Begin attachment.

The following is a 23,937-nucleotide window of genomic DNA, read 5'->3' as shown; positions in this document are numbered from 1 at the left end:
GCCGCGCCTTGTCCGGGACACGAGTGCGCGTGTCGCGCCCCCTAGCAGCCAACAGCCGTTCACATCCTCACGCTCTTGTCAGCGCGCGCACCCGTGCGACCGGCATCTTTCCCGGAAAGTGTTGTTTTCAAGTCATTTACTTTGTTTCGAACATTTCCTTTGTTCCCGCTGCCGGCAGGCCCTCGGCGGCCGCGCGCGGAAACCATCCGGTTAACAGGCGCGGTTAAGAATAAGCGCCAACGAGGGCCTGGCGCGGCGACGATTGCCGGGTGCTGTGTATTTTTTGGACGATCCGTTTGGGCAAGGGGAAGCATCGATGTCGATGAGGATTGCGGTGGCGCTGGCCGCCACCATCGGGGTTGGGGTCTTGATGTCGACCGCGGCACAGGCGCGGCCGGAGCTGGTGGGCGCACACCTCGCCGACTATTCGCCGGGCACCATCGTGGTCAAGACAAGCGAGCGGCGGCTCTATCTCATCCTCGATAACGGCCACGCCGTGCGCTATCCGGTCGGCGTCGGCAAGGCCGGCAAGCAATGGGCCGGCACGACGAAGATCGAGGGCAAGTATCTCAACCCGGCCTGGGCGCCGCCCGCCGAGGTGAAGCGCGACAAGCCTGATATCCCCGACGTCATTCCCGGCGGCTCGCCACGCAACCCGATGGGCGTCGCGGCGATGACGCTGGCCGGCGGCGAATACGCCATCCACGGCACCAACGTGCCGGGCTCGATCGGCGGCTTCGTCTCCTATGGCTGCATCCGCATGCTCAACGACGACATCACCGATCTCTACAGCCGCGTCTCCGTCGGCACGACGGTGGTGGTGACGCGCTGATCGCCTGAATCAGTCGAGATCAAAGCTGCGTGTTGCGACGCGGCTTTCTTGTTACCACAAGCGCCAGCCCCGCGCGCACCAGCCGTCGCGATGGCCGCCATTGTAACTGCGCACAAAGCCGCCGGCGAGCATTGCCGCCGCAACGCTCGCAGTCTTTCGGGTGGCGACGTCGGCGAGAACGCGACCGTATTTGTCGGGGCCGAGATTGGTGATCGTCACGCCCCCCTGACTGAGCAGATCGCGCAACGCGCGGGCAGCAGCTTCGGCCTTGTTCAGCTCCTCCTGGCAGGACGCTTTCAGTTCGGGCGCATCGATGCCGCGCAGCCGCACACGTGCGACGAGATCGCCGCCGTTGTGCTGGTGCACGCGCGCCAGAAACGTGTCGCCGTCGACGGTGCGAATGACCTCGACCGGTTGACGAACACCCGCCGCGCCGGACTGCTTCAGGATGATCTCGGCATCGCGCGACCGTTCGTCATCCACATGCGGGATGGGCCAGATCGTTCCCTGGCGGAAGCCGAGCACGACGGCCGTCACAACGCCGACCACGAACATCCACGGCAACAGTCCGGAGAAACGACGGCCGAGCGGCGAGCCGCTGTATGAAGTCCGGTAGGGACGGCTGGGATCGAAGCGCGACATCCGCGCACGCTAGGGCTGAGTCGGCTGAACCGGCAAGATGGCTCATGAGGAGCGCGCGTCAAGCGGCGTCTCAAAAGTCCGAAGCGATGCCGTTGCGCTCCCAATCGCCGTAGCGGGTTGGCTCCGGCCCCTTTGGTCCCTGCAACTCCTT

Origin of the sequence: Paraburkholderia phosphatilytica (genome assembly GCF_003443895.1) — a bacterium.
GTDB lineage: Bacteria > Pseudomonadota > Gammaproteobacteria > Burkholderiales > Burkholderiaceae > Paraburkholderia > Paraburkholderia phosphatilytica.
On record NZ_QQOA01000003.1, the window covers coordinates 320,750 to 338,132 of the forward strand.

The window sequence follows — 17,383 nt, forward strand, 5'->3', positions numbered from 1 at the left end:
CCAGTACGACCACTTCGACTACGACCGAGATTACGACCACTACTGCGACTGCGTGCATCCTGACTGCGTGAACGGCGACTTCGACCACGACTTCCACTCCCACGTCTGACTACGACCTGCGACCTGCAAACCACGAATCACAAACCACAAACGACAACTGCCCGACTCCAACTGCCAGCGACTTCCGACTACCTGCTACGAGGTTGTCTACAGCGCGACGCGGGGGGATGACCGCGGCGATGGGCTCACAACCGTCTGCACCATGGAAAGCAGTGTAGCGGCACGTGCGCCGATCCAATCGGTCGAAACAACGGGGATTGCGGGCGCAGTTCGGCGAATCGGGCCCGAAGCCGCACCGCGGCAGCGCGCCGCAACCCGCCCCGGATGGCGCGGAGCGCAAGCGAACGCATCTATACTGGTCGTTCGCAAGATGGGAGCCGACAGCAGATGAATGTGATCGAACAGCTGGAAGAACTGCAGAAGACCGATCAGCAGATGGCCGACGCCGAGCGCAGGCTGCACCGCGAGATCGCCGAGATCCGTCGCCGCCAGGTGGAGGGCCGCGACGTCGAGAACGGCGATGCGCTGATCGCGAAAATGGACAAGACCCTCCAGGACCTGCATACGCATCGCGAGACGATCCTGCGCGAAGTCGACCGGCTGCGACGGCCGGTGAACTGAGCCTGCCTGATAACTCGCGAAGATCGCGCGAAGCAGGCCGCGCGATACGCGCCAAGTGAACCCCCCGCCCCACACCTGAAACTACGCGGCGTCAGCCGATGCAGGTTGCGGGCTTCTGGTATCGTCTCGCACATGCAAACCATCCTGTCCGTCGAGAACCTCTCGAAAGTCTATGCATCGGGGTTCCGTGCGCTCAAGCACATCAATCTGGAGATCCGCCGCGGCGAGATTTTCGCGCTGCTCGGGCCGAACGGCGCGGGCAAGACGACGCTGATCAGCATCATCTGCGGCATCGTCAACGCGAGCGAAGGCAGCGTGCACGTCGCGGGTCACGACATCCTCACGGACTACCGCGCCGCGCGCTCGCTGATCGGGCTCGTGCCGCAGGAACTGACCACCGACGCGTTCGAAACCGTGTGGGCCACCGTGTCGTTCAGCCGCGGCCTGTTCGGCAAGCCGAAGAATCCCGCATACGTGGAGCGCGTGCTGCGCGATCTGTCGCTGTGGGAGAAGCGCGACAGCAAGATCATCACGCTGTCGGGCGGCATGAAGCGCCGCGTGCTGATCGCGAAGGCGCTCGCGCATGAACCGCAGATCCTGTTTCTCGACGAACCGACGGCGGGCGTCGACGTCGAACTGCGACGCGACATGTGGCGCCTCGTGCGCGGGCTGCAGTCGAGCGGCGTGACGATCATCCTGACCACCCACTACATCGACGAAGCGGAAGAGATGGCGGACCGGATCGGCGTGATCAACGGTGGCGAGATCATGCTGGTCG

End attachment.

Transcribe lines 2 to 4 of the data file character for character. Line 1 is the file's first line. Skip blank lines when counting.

GCCGCGCCTTGTCCGGGACACGAGTGCGCGTGTCGCGCCCCCTAGCAGCCAACAGCCGTTCACATCCTCACGCTCTTGTCAGCGCGCGCACCCGTGCGACCGGCATCTTTCCCGGAAAGTGTTGTTTTCAAGTCATTTACTTTGTTTCGAACATTTCCTTTGTTCCCGCTGCCGGCAGGCCCTCGGCGGCCGCGCGCGGAAACCATCCGGTTAACAGGCGCGGTTAAGAATAAGCGCCAACGAGGGCCTGGCGCGGCGACGATTGCCGGGTGCTGTGTATTTTTTGGACGATCCGTTTGGGCAAGGGGAAGCATCGATGTCGATGAGGATTGCGGTGGCGCTGGCCGCCACCATCGGGGTTGGGGTCTTGATGTCGACCGCGGCACAGGCGCGGCCGGAGCTGGTGGGCGCACACCTCGCCGACTATTCGCCGGGCACCATCGTGGTCAAGACAAGCGAGCGGCGGCTCTATCTCATCCTCGATAACGGCCACGCCGTGCGCTATCCGGTCGGCGTCGGCAAGGCCGGCAAGCAATGGGCCGGCACGACGAAGATCGAGGGCAAGTATCTCAACCCGGCCTGGGCGCCGCCCGCCGAGGTGAAGCGCGACAAGCCTGATATCCCCGACGTCATTCCCGGCGGCTCGCCACGCAACCCGATGGGCGTCGCGGCGATGACGCTGGCCGGCGGCGAATACGCCATCCACGGCACCAACGTGCCGGGCTCGATCGGCGGCTTCGTCTCCTATGGCTGCATCCGCATGCTCAACGACGACATCACCGATCTCTACAGCCGCGTCTCCGTCGGCACGACGGTGGTGGTGACGCGCTGATCGCCTGAATCAGTCGAGATCAAAGCTGCGTGTTGCGACGCGGCTTTCTTGTTACCACAAGCGCCAGCCCCGCGCGCACCAGCCGTCGCGATGGCCGCCATTGTAACTGCGCACAAAGCCGCCGGCGAGCATTGCCGCCGCAACGCTCGCAGTCTTTCGGGTGGCGACGTCGGCGAGAACGCGACCGTATTTGTCGGGGCCGAGATTGGTGATCGTCACGCCCCCCTGACTGAGCAGATCGCGCAACGCGCGGGCAGCAGCTTCGGCCTTGTTCAGCTCCTCCTGGCAGGACGCTTTCAGTTCGGGCGCATCGATGCCGCGCAGCCGCACACGTGCGACGAGATCGCCGCCGTTGTGCTGGTGCACGCGCGCCAGAAACGTGTCGCCGTCGACGGTGCGAATGACCTCGACCGGTTGACGAACACCCGCCGCGCCGGACTGCTTCAGGATGATCTCGGCATCGCGCGACCGTTCGTCATCCACATGCGGGATGGGCCAGATCGTTCCCTGGCGGAAGCCGAGCACGACGGCCGTCACAACGCCGACCACGAACATCCACGGCAACAGTCCGGAGAAACGACGGCCGAGCGGCGAGCCGCTGTATGAAGTCCGGTAGGGACGGCTGGGATCGAAGCGCGACATCCGCGCACGCTAGGGCTGAGTCGGCTGAACCGGCAAGATGGCTCATGAGGAGCGCGCGTCAAGCGGCGTCTCAAAAGTCCGAAGCGATGCCGTTGCGCTCCCAATCGCCGTAGCGGGTTGGCTCCGGCCCCTTTGGTCCCTGCAACTCCTT

Origin of the sequence: Paraburkholderia phosphatilytica (genome assembly GCF_003443895.1) — a bacterium.
GTDB lineage: Bacteria > Pseudomonadota > Gammaproteobacteria > Burkholderiales > Burkholderiaceae > Paraburkholderia > Paraburkholderia phosphatilytica.